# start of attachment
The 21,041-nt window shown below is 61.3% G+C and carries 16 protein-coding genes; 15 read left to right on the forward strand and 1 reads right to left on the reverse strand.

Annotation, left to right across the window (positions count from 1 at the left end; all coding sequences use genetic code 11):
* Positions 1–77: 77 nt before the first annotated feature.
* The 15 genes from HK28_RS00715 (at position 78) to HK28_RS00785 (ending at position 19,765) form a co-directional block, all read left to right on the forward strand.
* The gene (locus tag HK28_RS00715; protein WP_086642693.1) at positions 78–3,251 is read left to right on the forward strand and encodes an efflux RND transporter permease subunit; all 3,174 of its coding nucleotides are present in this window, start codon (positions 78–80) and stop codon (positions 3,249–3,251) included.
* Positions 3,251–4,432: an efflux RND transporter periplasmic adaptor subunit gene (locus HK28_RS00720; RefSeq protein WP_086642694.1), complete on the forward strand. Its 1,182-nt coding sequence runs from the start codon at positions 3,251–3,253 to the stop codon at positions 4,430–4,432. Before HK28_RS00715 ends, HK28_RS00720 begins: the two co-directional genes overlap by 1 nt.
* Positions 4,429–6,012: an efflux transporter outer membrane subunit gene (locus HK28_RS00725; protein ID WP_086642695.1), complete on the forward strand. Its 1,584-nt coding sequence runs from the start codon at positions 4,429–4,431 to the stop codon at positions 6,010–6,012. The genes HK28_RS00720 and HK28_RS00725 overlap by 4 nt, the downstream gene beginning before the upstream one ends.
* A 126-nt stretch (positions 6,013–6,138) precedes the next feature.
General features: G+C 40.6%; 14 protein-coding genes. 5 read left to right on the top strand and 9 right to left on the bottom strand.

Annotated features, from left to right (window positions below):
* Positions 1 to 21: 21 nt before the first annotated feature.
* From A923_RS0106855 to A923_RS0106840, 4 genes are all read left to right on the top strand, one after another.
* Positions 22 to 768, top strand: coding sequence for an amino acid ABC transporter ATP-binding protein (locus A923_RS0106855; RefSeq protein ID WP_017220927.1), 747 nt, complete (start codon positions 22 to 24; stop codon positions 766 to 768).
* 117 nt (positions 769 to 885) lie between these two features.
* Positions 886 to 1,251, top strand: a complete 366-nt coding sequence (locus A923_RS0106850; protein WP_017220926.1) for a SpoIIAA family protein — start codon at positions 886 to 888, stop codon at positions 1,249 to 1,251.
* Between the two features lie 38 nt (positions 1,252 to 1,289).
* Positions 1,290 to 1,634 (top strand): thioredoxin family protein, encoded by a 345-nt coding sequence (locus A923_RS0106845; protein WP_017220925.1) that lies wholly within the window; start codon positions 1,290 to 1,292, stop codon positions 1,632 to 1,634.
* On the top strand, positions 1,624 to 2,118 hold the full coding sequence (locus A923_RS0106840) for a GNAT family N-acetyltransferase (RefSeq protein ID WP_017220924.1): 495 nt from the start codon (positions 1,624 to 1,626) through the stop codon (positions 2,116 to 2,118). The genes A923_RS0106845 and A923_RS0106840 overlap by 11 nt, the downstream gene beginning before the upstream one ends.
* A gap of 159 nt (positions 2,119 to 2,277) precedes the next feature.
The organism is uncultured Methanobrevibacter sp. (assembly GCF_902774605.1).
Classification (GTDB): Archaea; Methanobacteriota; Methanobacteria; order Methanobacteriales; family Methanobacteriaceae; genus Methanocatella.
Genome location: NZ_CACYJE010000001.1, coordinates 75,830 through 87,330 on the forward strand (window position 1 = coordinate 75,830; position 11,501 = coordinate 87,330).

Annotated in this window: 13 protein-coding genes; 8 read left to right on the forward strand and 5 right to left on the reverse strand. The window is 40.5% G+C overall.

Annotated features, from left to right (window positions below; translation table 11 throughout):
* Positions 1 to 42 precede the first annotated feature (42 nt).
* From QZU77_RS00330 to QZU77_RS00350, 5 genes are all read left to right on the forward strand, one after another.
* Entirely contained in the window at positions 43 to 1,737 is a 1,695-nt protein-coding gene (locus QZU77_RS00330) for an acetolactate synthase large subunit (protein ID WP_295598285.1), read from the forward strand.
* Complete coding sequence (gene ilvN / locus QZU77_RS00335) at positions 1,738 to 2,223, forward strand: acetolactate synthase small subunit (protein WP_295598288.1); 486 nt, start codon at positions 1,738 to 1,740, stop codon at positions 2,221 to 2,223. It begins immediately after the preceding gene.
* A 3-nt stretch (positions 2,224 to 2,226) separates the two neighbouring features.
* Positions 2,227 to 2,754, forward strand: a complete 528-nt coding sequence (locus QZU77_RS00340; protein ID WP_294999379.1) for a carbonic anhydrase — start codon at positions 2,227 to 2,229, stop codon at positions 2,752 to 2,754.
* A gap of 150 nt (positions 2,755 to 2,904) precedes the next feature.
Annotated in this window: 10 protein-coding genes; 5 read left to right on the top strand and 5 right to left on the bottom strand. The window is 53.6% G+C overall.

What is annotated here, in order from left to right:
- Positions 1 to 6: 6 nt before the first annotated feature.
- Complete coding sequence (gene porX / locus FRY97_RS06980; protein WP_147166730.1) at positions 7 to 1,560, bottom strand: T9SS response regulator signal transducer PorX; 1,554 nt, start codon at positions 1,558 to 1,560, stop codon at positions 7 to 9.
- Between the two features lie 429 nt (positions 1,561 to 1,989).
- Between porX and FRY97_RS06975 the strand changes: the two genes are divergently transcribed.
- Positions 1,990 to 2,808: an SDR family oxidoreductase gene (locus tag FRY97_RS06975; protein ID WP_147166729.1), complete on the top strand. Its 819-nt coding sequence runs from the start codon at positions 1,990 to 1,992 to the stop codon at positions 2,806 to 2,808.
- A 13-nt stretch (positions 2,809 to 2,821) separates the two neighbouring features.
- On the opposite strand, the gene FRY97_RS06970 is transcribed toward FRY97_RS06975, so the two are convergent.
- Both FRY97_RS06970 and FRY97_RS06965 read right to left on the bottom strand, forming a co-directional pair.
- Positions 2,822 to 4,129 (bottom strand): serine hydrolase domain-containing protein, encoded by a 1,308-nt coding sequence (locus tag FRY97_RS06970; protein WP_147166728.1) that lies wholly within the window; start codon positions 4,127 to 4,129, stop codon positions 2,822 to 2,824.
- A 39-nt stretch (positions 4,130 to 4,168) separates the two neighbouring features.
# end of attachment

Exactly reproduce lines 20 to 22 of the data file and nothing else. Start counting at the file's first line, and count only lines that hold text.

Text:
The organism is uncultured Methanobrevibacter sp. (assembly GCF_902774605.1).
Classification (GTDB): Archaea; Methanobacteriota; Methanobacteria; order Methanobacteriales; family Methanobacteriaceae; genus Methanocatella.
Genome location: NZ_CACYJE010000001.1, coordinates 75,830 through 87,330 on the forward strand (window position 1 = coordinate 75,830; position 11,501 = coordinate 87,330).